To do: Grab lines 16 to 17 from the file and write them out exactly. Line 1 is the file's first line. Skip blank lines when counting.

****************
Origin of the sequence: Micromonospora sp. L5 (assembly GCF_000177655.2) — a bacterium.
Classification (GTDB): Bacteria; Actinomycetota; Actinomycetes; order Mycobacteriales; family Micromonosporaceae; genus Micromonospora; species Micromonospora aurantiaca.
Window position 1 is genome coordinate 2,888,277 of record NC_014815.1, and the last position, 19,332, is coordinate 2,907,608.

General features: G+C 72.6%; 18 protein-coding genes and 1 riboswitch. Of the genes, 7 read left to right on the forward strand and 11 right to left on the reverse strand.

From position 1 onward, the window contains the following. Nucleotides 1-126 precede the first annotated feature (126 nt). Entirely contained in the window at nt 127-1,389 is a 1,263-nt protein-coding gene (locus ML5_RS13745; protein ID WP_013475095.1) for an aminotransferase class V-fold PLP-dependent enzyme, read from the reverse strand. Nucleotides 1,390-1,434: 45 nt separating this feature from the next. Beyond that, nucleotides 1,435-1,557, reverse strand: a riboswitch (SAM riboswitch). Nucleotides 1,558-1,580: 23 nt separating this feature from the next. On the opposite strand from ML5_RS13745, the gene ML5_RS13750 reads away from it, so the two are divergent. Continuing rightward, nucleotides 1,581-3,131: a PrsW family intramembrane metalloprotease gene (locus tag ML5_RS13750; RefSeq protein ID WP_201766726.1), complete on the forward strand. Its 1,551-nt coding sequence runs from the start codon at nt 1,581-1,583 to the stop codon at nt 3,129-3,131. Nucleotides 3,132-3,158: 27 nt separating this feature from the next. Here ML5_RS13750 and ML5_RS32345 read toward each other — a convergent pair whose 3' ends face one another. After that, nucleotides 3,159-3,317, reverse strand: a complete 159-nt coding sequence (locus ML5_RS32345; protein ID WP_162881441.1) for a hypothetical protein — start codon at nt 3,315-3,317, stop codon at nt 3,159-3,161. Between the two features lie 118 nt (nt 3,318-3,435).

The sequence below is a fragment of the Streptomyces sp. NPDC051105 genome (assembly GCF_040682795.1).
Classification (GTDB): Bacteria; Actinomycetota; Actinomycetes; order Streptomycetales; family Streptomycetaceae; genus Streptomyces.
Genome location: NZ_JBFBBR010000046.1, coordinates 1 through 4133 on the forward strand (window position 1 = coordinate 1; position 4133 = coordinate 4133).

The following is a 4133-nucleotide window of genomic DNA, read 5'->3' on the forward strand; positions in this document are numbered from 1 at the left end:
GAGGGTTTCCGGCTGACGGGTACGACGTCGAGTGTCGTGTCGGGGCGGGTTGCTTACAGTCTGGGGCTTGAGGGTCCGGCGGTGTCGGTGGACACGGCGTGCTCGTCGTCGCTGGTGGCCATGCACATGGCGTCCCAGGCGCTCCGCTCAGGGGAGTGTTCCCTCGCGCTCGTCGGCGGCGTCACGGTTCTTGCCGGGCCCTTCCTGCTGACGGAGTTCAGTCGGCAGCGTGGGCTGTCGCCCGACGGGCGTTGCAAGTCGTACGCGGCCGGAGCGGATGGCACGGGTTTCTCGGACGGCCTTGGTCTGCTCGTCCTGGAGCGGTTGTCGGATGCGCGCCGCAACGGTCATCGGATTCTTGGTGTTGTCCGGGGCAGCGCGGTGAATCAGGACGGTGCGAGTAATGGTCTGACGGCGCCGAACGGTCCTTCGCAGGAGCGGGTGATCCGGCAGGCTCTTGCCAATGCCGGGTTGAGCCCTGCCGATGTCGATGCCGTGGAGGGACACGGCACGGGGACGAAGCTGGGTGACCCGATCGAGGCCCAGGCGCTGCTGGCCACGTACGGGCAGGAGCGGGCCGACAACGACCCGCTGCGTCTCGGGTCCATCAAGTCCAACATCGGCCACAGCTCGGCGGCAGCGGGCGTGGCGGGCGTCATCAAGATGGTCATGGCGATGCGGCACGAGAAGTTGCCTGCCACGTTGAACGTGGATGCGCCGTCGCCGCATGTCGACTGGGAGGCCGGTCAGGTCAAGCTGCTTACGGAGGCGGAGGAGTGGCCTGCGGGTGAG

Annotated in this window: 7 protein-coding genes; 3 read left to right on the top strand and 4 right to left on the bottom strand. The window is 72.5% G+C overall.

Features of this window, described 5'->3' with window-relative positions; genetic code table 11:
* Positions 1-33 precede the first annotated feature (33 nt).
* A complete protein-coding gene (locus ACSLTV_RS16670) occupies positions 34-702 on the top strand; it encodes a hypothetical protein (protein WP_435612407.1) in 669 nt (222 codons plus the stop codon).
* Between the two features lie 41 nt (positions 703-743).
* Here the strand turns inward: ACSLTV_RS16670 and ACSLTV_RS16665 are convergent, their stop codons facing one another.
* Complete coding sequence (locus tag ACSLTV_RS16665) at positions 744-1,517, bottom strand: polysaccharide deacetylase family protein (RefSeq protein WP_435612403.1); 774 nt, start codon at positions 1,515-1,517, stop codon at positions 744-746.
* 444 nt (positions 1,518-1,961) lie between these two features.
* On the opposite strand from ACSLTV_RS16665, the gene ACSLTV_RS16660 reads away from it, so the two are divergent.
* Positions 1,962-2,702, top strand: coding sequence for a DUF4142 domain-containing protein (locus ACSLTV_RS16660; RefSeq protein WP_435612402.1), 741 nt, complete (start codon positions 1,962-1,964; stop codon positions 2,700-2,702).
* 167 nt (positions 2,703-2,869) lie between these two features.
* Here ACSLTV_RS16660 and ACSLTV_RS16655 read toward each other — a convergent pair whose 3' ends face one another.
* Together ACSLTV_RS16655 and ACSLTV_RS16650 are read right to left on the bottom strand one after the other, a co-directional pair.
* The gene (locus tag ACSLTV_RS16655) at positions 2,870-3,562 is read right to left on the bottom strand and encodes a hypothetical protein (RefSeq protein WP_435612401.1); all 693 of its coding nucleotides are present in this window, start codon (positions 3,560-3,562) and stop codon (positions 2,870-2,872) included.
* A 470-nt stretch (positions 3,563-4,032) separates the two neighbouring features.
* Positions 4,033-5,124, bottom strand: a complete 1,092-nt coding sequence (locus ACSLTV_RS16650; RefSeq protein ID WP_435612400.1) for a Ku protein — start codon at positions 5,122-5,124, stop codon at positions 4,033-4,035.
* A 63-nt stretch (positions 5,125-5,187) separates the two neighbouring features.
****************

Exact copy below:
* Here the strand turns inward: ACSLTV_RS16670 and ACSLTV_RS16665 are convergent, their stop codons facing one another.
* Complete coding sequence (locus tag ACSLTV_RS16665) at positions 744-1,517, bottom strand: polysaccharide deacetylase family protein (RefSeq protein WP_435612403.1); 774 nt, start codon at positions 1,515-1,517, stop codon at positions 744-746.